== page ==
I have just started the seventh and last season of Deep Space Nine as my time-and-motion entertainment while running on the treadmill. My runs fell off a bit the past couple weeks after a mild case of tendinosis, but I hope to be back up to thirty miles next week.

That said, I am glad to have taken the time to watch the show, which I basically eschewed while it was on, largely due to the inclusion of religious themes but also because the increasing use of multi-episode serialization made it hard to follow if you only caught a few episodes here and there.

I genuinely came to enjoy it by maybe a quarter into the sixth season, and there are a couple of truly outstanding episodes. But by the end of the sixth season, I found myself scoffing at plot events and yelling “bullshit!” at the screen at least once an episode, at character actions, at large-scale set-piece effects wankery, and at incredibly self-indulgent new elements introduced to the show.

The seventh season’s initial episodes have done nothing to assuage my growing skepticism about the show. Instead of the well-developed A-B plot mechanism introduced and perfected in American television by TNG, we appear to be in for the first stumbling gestures toward the current GoT-style merry-go-round of separate narrative threads, up to four per episode, parceled out in tiny snippets of plot simulacrum. These short clips of dialog and posturing are occasionally leadened by entire three minute Las Vegas standards performed by an actual member of the Rat Pack whose addition to the show exceeds my desire to appreciate his work in this context.

The contrast between the smug self satisfaction that underlies the introduction of this character and the delusional lack of dramatic acuity that led the production team to kill off the single most effective female lead in any Star Trek property does not fill me with a desire to justify the team’s further creative endeavors over the final season. I fully expect them to be bloated, indulgent, and nonsensical, and that’s a darn shame. I suppose I’ll have to review the production gossip to make sense of it. You would think that if the producers of the show would have preferred to make a show about Las Vegas, they should have made a show about Las Vegas and let us fucking nerds have our FTL and particle weapons and cashless utopias in peace. But no, they have to introduce religion and gambling and shit.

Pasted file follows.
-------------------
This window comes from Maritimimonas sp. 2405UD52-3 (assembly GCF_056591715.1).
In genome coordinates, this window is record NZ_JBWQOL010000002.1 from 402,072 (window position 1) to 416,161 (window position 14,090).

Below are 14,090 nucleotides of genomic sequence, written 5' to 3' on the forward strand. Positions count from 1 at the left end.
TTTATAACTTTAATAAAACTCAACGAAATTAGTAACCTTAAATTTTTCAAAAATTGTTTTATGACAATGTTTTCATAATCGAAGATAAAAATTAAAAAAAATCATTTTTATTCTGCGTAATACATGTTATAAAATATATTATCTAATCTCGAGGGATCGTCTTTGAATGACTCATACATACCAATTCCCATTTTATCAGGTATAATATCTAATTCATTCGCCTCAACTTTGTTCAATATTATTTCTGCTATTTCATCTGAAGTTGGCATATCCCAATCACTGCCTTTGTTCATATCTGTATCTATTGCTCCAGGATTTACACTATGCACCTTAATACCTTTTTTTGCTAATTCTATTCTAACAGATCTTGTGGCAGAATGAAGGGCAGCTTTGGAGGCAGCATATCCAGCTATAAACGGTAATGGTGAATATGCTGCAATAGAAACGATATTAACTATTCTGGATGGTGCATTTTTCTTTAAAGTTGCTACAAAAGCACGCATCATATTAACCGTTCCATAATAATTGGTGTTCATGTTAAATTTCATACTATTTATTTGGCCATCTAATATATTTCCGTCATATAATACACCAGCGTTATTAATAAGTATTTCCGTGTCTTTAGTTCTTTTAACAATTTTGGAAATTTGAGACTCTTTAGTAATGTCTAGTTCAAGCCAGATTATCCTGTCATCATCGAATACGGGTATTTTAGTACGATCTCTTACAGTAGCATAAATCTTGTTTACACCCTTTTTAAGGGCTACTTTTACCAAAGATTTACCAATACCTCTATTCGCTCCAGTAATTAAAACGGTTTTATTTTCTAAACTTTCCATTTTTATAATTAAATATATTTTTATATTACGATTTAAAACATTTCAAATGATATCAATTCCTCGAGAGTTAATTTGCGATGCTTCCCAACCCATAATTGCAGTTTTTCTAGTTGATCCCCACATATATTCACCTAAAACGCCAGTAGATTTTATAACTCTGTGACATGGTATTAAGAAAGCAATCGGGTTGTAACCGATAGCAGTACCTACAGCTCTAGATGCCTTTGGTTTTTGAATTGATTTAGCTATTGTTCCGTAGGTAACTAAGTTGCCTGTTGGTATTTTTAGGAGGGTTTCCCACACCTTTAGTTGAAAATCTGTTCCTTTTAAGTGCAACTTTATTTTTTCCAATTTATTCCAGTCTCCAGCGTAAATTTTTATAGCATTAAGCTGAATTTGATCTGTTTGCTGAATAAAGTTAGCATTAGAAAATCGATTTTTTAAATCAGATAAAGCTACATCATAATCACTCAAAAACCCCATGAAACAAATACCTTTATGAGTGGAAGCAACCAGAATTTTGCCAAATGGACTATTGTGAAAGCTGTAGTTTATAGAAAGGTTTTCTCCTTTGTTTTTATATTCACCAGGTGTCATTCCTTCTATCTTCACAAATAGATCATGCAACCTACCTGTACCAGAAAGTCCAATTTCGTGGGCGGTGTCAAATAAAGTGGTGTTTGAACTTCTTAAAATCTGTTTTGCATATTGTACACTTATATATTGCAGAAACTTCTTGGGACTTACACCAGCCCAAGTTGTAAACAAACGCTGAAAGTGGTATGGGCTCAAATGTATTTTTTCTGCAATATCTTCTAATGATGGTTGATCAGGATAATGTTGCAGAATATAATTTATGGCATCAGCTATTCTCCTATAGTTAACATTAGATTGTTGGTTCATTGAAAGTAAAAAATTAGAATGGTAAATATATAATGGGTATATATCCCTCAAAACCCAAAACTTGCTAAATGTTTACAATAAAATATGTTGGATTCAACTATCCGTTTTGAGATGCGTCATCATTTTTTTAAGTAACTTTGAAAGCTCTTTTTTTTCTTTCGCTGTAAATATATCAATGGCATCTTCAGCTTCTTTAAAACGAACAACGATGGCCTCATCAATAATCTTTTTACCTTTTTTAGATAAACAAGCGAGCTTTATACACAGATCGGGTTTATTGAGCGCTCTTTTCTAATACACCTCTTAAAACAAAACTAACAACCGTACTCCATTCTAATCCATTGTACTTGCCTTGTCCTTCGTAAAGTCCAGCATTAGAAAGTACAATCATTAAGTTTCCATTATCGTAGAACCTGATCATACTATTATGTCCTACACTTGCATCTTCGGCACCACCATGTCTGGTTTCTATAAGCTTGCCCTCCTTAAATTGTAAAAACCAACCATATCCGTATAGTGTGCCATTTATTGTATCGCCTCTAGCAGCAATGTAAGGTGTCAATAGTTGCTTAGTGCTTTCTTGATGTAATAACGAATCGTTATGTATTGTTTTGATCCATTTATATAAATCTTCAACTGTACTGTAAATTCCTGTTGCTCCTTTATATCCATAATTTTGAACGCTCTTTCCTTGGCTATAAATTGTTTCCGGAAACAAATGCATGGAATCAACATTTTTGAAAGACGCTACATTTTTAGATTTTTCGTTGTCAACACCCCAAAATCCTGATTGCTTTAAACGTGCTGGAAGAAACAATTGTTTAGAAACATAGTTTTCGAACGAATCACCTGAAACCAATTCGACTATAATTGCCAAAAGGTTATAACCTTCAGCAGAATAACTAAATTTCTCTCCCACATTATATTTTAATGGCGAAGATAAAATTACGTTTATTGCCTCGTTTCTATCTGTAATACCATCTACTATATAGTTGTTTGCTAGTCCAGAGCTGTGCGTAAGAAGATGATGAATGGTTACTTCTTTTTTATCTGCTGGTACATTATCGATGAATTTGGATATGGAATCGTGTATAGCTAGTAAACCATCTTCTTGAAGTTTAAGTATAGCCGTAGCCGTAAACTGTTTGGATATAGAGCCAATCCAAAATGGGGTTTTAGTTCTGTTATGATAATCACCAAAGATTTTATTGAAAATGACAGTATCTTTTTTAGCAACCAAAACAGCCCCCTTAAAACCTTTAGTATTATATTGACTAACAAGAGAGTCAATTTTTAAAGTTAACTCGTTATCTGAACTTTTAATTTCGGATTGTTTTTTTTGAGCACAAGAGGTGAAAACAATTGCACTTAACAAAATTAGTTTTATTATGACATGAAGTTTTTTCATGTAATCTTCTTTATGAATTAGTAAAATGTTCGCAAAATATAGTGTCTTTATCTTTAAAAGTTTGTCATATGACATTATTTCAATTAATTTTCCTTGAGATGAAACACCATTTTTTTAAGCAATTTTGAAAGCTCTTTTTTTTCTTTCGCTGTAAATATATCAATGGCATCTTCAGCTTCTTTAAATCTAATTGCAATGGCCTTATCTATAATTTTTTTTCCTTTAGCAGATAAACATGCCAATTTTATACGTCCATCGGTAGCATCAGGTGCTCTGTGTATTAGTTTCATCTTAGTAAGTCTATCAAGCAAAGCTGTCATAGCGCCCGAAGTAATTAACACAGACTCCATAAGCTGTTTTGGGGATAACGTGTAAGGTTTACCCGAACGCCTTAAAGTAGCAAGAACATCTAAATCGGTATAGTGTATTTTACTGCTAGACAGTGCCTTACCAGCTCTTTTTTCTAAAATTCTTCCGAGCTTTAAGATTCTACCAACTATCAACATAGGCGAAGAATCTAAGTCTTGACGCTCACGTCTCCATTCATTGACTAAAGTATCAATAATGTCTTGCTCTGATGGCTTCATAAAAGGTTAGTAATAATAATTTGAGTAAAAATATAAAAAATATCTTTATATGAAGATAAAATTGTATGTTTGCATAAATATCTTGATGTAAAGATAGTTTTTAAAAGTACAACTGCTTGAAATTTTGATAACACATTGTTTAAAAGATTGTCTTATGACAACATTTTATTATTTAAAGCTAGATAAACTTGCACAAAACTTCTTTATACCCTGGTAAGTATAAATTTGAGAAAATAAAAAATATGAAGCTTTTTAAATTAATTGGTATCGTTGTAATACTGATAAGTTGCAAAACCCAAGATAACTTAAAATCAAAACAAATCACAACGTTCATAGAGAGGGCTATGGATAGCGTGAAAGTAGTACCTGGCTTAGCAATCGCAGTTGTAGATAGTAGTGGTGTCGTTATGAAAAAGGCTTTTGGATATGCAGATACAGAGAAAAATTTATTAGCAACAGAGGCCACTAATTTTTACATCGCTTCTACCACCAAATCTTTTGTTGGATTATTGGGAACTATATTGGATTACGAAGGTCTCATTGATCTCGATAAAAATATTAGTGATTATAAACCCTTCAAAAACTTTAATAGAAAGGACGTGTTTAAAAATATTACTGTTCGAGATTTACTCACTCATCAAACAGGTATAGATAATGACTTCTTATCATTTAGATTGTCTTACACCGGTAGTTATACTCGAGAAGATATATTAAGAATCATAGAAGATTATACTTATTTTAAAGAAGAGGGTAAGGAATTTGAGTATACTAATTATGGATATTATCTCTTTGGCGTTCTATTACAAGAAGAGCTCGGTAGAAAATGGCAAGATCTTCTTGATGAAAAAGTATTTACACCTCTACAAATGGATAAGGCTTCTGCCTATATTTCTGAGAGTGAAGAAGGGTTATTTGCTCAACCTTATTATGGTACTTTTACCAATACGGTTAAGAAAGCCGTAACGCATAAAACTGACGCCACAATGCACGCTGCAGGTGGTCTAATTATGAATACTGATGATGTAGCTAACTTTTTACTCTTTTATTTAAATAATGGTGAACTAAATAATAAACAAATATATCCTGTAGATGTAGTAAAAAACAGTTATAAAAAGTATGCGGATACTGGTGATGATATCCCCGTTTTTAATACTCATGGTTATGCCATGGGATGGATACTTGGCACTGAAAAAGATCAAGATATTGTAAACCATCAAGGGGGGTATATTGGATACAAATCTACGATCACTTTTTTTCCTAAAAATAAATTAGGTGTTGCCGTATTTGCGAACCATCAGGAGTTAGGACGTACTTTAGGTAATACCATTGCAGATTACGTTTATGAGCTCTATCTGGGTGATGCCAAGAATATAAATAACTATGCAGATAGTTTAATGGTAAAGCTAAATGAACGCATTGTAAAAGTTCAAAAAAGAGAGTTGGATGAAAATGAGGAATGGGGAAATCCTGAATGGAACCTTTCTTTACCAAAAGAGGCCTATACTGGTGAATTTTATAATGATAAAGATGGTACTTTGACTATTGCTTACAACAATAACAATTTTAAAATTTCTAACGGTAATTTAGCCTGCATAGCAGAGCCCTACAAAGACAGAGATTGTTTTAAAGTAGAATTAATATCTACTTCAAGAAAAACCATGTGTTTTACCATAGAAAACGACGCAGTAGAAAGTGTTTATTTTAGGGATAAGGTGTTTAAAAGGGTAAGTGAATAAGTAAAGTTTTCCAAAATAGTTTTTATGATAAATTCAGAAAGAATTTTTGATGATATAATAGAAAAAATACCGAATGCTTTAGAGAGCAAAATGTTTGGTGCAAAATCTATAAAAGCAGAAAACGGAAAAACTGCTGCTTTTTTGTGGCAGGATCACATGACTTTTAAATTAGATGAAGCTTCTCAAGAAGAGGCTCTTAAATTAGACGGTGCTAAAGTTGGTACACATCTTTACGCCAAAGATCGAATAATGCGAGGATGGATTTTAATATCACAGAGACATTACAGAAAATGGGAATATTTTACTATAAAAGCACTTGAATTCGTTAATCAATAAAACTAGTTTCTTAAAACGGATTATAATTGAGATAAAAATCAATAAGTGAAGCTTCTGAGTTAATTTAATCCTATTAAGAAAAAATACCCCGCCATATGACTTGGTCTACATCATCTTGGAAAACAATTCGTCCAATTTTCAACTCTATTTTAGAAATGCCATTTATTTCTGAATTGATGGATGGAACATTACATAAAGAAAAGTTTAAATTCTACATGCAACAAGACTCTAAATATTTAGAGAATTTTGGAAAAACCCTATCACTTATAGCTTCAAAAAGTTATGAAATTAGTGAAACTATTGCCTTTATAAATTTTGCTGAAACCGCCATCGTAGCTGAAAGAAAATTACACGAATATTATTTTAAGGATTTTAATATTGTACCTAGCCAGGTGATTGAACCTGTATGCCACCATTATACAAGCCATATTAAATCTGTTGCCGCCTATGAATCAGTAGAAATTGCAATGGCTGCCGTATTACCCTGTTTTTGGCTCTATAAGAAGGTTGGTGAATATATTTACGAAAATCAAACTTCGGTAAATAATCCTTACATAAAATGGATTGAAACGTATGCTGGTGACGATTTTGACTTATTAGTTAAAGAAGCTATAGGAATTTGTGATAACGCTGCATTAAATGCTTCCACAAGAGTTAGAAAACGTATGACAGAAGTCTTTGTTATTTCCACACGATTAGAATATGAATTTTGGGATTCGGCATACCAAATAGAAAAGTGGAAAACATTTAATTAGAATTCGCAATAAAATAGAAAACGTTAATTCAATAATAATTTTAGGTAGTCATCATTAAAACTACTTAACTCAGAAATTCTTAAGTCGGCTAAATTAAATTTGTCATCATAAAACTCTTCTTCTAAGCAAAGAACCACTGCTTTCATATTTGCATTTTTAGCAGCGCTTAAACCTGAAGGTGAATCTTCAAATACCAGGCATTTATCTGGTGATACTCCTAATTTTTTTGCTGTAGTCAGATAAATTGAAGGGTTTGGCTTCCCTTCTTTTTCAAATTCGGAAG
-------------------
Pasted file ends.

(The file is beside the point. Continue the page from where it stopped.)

I have to wonder if I’m gonna stick to my plan of giving Voyager another shake. When that show aired I nearly immediately HATED it because the writing was so cynical and stupid and lazy and disrespectful of itself. I mean, those are for sure legitimate themes in nerd culture. But Voyager always felt like it was being written by people who couldn’t WAIT to get off the show and go write something they cared about. Right now, in my seventh season of DS9, it feels to me like the show is being written primarily to please the people that run the show and who like Las Vegas better than the stars. I suppose that’s a creative orientation, just not one I’m interested in.